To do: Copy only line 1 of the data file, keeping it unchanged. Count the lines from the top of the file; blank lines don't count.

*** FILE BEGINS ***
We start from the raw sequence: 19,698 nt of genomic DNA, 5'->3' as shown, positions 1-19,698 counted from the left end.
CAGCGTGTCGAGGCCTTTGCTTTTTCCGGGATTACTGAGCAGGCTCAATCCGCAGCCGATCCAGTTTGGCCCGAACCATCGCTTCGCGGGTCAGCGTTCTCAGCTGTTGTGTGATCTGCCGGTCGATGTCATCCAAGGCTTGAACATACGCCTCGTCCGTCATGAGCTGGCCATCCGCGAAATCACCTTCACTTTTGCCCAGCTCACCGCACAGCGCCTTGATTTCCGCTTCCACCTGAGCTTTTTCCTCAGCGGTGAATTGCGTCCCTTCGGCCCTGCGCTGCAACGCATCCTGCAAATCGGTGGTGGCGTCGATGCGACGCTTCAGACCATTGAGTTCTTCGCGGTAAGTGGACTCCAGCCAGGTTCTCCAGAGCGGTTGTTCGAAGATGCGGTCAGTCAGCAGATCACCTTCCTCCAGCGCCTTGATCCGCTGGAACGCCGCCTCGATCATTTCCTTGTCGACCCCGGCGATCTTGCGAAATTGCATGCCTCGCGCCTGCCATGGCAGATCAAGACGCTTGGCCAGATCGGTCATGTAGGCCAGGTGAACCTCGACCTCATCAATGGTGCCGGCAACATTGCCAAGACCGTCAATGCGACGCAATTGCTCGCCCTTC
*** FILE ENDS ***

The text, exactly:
We start from the raw sequence: 19,698 nt of genomic DNA, 5'->3' as shown, positions 1-19,698 counted from the left end.